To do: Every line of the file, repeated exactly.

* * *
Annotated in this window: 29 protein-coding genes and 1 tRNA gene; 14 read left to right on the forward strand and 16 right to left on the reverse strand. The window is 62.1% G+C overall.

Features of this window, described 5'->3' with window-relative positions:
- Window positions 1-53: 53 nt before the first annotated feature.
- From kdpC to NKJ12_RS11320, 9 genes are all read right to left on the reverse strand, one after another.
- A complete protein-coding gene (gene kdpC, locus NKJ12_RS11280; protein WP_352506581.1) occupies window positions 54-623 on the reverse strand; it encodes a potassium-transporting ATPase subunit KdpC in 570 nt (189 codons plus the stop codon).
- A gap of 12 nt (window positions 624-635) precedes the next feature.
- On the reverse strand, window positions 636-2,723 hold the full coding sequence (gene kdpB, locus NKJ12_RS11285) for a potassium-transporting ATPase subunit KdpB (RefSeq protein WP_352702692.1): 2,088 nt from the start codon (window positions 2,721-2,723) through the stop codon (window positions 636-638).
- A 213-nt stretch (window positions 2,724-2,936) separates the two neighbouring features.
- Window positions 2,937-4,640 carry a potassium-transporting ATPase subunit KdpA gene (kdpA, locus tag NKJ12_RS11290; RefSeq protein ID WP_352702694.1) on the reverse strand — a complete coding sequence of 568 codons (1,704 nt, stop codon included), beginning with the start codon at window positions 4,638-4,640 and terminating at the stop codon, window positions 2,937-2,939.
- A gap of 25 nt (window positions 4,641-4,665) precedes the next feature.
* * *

Annotated in this window: 29 protein-coding genes and 1 tRNA gene; 14 read left to right on the forward strand and 16 right to left on the reverse strand. The window is 62.1% G+C overall.

Features of this window, described 5'->3' with window-relative positions:
- Window positions 1-53: 53 nt before the first annotated feature.
- From kdpC to NKJ12_RS11320, 9 genes are all read right to left on the reverse strand, one after another.
- A complete protein-coding gene (gene kdpC, locus NKJ12_RS11280; protein WP_352506581.1) occupies window positions 54-623 on the reverse strand; it encodes a potassium-transporting ATPase subunit KdpC in 570 nt (189 codons plus the stop codon).
- A gap of 12 nt (window positions 624-635) precedes the next feature.
- On the reverse strand, window positions 636-2,723 hold the full coding sequence (gene kdpB, locus NKJ12_RS11285) for a potassium-transporting ATPase subunit KdpB (RefSeq protein WP_352702692.1): 2,088 nt from the start codon (window positions 2,721-2,723) through the stop codon (window positions 636-638).
- A 213-nt stretch (window positions 2,724-2,936) separates the two neighbouring features.
- Window positions 2,937-4,640 carry a potassium-transporting ATPase subunit KdpA gene (kdpA, locus tag NKJ12_RS11290; RefSeq protein ID WP_352702694.1) on the reverse strand — a complete coding sequence of 568 codons (1,704 nt, stop codon included), beginning with the start codon at window positions 4,638-4,640 and terminating at the stop codon, window positions 2,937-2,939.
- A gap of 25 nt (window positions 4,641-4,665) precedes the next feature.